Digital marketers executing the role of service providers can be held liable by the CFPB or other law enforcers for committing unfair, deceptive or abusive acts or practices, in addition to other consumer financial protection violations.

When digital marketing providers extend beyond traditional advertising, they are typically covered by the Consumer Financial Protection Act. The measure contains an exception for companies solely providing time or space for advertising a consumer financial product or service through print, newspaper or electronic media.

The CFPB maintains that the exception does not cover firms materially involved in developing a content strategy.

The CFPB’s interpretive rule, officials indicated, explains that digital marketers who provide material services to financial firms and other consumer protection enforcers can sue digital marketers to stop consumer financial protection law violations.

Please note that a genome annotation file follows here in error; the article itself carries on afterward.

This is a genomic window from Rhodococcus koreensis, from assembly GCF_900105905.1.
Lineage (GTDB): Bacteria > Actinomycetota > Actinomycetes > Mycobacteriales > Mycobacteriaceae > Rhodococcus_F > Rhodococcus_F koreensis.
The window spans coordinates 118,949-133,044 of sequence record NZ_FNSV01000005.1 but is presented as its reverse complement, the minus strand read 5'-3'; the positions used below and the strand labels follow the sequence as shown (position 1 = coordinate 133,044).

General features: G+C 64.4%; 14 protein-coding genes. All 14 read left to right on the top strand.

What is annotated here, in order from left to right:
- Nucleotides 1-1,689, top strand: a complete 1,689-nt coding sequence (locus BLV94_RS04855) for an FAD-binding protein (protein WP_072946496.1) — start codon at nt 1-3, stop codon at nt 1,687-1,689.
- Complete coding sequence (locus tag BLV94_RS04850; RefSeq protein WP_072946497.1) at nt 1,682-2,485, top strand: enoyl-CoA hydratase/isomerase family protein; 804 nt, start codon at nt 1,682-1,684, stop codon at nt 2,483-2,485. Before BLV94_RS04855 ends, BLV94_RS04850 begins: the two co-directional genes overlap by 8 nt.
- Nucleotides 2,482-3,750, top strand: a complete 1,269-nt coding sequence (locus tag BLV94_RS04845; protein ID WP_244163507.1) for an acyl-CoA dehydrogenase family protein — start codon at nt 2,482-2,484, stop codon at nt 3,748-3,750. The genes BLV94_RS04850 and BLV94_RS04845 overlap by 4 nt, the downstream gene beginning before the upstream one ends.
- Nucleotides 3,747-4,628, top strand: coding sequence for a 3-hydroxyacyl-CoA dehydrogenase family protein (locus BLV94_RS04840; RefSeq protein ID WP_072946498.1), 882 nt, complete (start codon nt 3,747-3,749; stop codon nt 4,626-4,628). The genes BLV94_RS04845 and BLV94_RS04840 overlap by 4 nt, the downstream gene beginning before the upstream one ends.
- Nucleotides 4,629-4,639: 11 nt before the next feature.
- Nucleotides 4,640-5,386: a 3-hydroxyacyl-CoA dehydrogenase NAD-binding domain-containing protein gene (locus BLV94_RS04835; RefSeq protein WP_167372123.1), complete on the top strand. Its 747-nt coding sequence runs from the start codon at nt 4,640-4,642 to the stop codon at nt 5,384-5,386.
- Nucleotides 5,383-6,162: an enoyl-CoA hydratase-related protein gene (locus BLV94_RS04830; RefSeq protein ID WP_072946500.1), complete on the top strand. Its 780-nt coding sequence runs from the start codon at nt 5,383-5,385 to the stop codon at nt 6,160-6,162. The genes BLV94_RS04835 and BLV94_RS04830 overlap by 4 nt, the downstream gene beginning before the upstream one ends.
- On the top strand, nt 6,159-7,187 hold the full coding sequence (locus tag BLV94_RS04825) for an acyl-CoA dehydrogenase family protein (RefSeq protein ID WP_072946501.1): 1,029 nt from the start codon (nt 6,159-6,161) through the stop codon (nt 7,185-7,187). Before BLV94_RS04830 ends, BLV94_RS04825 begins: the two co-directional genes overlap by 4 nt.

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FHFA details requirements for servicers maintaining fair lending data

The Federal Housing Finance Agency (FHFA) notes that Fannie Mae and Freddie Mac will require mortgage lenders and servicers to transmit fair lending information to servicers with other loan information.© Shutterstock According to the FHFA, the requirement will include a borrower’s language preference, with data to be maintained containing the borrowers’ age, race, ethnicity, and […]

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The Federal Housing Finance Agency (FHFA) notes that Fannie Mae and Freddie Mac will require mortgage lenders and servicers to transmit fair lending information to servicers with other loan information.

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According to the FHFA, the requirement will include a borrower’s language preference, with data to be maintained containing the
borrowers’ age, race, ethnicity, and gender, and transferred with servicing throughout the mortgage term.